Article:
The Forgotten Question During the Synod on the Family
Sometimes the simplest questions are the hardest. We only need to look into the heart of today’s secular culture, into our places of work, our relationships, our families, and most importantly, into our own hearts, to see this reality played out. When it comes to things like the abortion debate, the question, “what is a fetus” is avoided at all costs. When it comes to problems in our friendships and relationships, the question of “what have I done to hurt us” is commonly the last question. These types of simple and direct questions are necessary for a healthy and complete discussion, but were they being asked in Rome during this Synod on the Family?
I recently attended the Congress for the Discalced Carmelite Secular Order in Canada and I was reminded about two very central themes that are not only central to our identity as Teresian Carmelites, but are in fact central to the life and renewal of the Church. After reading the different blogs, mainstream Catholic media, and the world of independent Catholic journalism, I came to the realization that the Holy Spirit is in fact speaking to the Church in this time, but I think we’re missing the message. I think the reason is that we’re not listening, and we’re asking the wrong questions.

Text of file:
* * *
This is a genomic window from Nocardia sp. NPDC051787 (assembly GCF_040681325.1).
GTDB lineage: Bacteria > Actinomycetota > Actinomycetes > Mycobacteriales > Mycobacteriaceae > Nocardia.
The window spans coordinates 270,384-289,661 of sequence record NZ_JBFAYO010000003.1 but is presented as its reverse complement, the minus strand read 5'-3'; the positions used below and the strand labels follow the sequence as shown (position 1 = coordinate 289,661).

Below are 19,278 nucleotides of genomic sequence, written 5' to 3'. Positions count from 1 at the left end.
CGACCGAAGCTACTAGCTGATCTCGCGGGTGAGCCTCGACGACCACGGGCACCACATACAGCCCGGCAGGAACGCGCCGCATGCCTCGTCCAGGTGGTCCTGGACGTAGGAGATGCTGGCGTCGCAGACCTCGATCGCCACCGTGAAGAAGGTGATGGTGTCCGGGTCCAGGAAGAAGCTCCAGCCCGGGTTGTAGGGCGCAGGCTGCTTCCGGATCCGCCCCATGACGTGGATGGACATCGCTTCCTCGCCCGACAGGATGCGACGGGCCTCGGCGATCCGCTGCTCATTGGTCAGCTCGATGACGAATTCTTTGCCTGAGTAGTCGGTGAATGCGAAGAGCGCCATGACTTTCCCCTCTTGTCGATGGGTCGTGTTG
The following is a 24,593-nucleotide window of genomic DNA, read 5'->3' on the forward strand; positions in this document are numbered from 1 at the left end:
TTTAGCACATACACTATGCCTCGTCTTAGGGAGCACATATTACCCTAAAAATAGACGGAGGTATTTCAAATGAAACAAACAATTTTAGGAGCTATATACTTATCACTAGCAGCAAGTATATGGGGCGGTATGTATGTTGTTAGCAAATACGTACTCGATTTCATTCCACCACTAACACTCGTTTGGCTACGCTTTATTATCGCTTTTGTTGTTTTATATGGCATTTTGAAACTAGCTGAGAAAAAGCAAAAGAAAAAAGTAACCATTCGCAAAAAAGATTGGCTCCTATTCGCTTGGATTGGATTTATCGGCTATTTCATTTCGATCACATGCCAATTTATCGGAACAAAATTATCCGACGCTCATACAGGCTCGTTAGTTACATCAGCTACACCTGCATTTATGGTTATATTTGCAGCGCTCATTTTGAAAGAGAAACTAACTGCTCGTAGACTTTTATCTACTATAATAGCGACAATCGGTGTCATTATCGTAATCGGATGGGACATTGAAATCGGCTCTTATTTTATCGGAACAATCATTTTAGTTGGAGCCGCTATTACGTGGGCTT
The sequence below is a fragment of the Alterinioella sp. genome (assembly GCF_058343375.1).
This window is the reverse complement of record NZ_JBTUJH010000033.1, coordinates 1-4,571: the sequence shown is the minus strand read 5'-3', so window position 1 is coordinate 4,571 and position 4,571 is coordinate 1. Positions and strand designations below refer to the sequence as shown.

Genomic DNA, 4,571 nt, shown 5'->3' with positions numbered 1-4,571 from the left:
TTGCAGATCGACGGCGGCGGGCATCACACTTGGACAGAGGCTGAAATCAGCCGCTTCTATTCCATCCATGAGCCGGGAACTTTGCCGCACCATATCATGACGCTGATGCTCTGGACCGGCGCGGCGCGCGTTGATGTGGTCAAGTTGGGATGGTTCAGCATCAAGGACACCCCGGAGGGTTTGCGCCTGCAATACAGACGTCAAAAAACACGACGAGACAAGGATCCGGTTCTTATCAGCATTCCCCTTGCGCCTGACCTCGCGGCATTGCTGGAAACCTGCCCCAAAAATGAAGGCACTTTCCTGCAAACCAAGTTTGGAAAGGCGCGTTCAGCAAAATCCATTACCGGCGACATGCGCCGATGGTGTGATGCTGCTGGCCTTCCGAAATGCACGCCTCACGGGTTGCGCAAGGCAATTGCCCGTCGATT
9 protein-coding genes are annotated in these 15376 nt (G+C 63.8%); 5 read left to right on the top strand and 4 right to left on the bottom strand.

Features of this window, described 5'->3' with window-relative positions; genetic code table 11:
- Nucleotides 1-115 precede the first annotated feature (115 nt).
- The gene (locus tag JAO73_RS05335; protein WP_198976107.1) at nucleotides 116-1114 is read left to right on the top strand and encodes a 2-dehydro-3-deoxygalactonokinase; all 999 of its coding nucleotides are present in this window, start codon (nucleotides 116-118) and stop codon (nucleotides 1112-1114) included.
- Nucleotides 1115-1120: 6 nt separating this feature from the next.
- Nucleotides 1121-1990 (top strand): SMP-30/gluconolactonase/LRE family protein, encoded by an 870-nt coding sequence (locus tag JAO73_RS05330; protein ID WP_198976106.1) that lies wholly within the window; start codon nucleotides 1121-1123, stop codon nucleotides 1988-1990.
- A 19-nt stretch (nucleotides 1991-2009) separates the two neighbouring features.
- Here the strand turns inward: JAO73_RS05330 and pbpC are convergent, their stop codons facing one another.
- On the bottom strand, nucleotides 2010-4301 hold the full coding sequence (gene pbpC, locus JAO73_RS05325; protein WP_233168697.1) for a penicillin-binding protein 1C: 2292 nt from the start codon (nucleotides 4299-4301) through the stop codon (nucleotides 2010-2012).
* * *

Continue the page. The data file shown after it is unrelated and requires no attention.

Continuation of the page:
St. Teresa of Jesus in the Interior Castle states, “As I see it, we shall never succeed in knowing ourselves unless we seek to know God: let us think of His greatness and then come back to our own baseness; by looking at His purity we shall see our foulness; by meditating upon His humility, we shall see how far we are from being humble.” Looking at all that I have seen coming officially from the Vatican Press Office during the Synod on the Family, I can only conclude that the questions not being asked are, “who is God” and “who are we in light of who God is.” This is, however, not a synodal issue. This is a global pandemic. The identity crisis is real, as I spoke about in “Catholic Amnesia“, and it goes down to the deepest core of who we are.
The 100 dollar word to describe what is going on in the Church today is “confusion”. Yet, why be confused? Why the destruction of the family in modern culture? Why the confusion of clergy regarding the theology of marriage and human sexuality? Why the push to hand over the very Sacred Body of Our Lord into the hands of obstinate, mortal sinners?
We no longer care about who God is, and therefore do not care about who we are.
If we really cared about putting God first, we would keep His commands as Christ said, “you are my friends if you do what I command you” (John 15:14). Yet, so many of us look for loopholes and ways to dodge the commandments of God to make the Gospel more palatable. Instead of seeking to respond to God, it is like we are constantly looking over our shoulder to ensure the world isn’t watching. We want to be “relevant” and by doing so we have watered down the Gospel to the point where it is indistinguishable.